The Latest Results and… What Next?

9 May

For those of you who may not yet have heard the results of my most recent stereotactic biopsy (I just realized the whole world is not my Facebook friend)….

It was benign.

Yea!  I am so grateful.

I find that since that acknowledgement, I have been able to live my life with considerably less fear.  And for that I am very grateful as well.

I continue to modify my diet.  Sometimes I fall off the wagon and eat stuff I know isn’t good for me.  But then I simply get back on track and eat wonderful mostly vegetarian food again.  And I can feel my body being grateful that I am truly nourishing it.

I am also continually in the process of re-evaluating what I need to do to nourish my spirit.   Because, as many of us are realizing, physical diseases and discomforts are often a result of the needs of our souls going unaddressed for too long.

Being healthy is a process.  I got wayyyyyy off-track for a while.  (For maybe ten years or so.)  And now I’m in the process of living what I hope is a more radiantly healthy life.

Interestingly, people have been telling me lately that I have been glowing.   I figure that’s a good thing.  (And no, I’m not pregnant!)

Thank you, as always, every one of you.

May you be well.  May you be happy.

Facing another biopsy – not very calmly

16 Apr

April 16, 2012

So, today is my second stereotactic biopsy.

I realize a few things:

  1. I have been underplaying the significance to everyone who asks, saying, “I’m sure I’m fine.  I just want to make sure and then I can celebrate and be about my life.”
  2. I’m incredulous that I had called my doctor/surgeon to ask her some questions about the procedure a few weeks ago and somehow I missed her call when she called back and then I never called her back again! What the hell is up with that???  I just “forgot.”
  3. It was strongly suggested to me that because my last experience with this procedure was a bit traumatic (ie, very painful), that I should get Reiki beforehand  (and after) to help ease my body into a relaxed and healing state.  I didn’t do this.

I am really distressed with myself that I’m not following through on these important things.  It’s like I’m either sabotaging myself or that I’m  telling myself I’m not worthy –  of people’s concern, of having my questions answered, of having my body be at peace.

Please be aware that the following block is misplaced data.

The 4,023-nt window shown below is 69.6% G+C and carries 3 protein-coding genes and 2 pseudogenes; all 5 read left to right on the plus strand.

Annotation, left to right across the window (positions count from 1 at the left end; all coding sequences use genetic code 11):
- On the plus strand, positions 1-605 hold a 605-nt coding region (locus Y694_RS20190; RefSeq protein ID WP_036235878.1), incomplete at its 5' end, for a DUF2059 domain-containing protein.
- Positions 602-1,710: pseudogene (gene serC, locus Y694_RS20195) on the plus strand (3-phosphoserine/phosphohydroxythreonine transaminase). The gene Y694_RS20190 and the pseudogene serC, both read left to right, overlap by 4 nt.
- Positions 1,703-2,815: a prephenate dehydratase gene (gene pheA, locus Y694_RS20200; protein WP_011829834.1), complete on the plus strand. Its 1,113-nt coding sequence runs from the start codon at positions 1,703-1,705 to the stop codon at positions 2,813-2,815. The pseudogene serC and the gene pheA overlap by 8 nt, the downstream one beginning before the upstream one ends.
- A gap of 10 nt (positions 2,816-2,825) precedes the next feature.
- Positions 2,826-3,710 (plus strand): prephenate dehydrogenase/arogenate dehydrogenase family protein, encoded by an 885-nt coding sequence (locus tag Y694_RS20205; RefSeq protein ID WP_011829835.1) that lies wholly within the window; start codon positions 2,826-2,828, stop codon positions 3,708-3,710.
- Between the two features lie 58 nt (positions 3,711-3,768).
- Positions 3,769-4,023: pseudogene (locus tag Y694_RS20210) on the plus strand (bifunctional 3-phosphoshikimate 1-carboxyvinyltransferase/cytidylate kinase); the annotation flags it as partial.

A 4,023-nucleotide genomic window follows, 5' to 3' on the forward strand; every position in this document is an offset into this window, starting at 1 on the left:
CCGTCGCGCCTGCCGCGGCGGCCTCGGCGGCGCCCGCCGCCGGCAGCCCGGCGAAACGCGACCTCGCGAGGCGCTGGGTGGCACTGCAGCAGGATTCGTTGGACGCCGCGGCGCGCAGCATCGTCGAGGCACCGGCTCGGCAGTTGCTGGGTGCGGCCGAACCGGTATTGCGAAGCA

And because I’ve been underplaying this to everyone – including myself, I’ve been postponing the small anxiety that I feel this morn.  I haven’t let myself feel it.  I’ve been “being macho” and stoic about it. Darn it. I am nervous.  I am.

I probably did all the above because I’ve convinced myself I’m okay.  But the body feels what the body feels.  And mine feels a bit anxious.

Hmmm.  Maybe I need to do some visualizations of happy memories before they start sending that awful drilling needle into my poor breast.  (It’s not a simple needle biopsy.   It’s this scary kind of electrical drill kind of thing.  I can’t read about it again.  It’s pretty scary to read about what they actually do during this procedure.)

I’m thinking that maybe I can still ask my girlfriend if she’ll do some Reiki this morn.  I bet she would.  But there’s one more thing I have to do.  Or should do.  Whatever.

Yesterday I took the time to get some new sports bras.  You are absolutely advised to wear a sports bra after this procedure because 1) the breast needs extra support in order to heal properly, and 2) I imagine the compression helps manage the swelling.

The problem is they didn’t have my size.  There were racks and racks of sports bras there and they didn’t go up to my size.  (I’m not really that huge, am I?  I don’t feel like I’m that out of the ordinary.  Surely there are many other women my size!)  So I went one size under figuring it’s better in this case to be a bit more smushed than unsmushed (unsupported.)

I wore the bra to bed.   (If I go more than two nights without a sports bra on in bed, my breasts feel sore the next day.  Especially my right one.)  It barely contains me.  If I’m the slightest bit swollen, it is not only not going to contain me, it is clearly not going to adequately support me.

That means I should make that stop on the way, too.  (Fortunately there apparently is a Walmart right on the way to the doctor’s office/women’s health center.)

Clearly I should be doing some meditating this morning, but my anxiety is a bit high.  Perhaps I should have taken my friend’s advice and gotten some anti-anxiety medication just this one, since my body is, at some level, aware of its previous trauma.

Sigh….

Perhaps I should just go for a walk and see if I can get more clear-headed and calm. Maybe then the next steps will be clearer.

If you’re reading this, thank you.  You’re very kind to care about me in this way.  I find myself wanting to apologize, but I am conscious enough to realize that that’s inappropriate.

I find it interesting that I shield everyone about my concerns in person, but for some reason I am able to let it all out when I’m writing.

Anyway, thank you for being my allies and my friends.  Thank you for caring about me.

The Positivity of Gwyn

6 Apr

April 5, 2012

This blog post is dedicated to my friend, Gwyn.

While I complained today about not getting as much done as I should have, Gwyn was in too much pain to do much of anything.  She’s in pain because just four months ago she found out that the excruciating pain in her back was not from a slipped disc or a pulled muscle, but cancer that had, completely unbeknownst to her, traveled from a breast to her spine – and actually caused it to fracture.

For those who don’t know, cancer that spreads from one part of the body to another part is considered Stage IV cancer.  Can you imagine blithely walking through your days, then going to the doctor to inquire about back pain, and then discovering you have Stage IV cancer?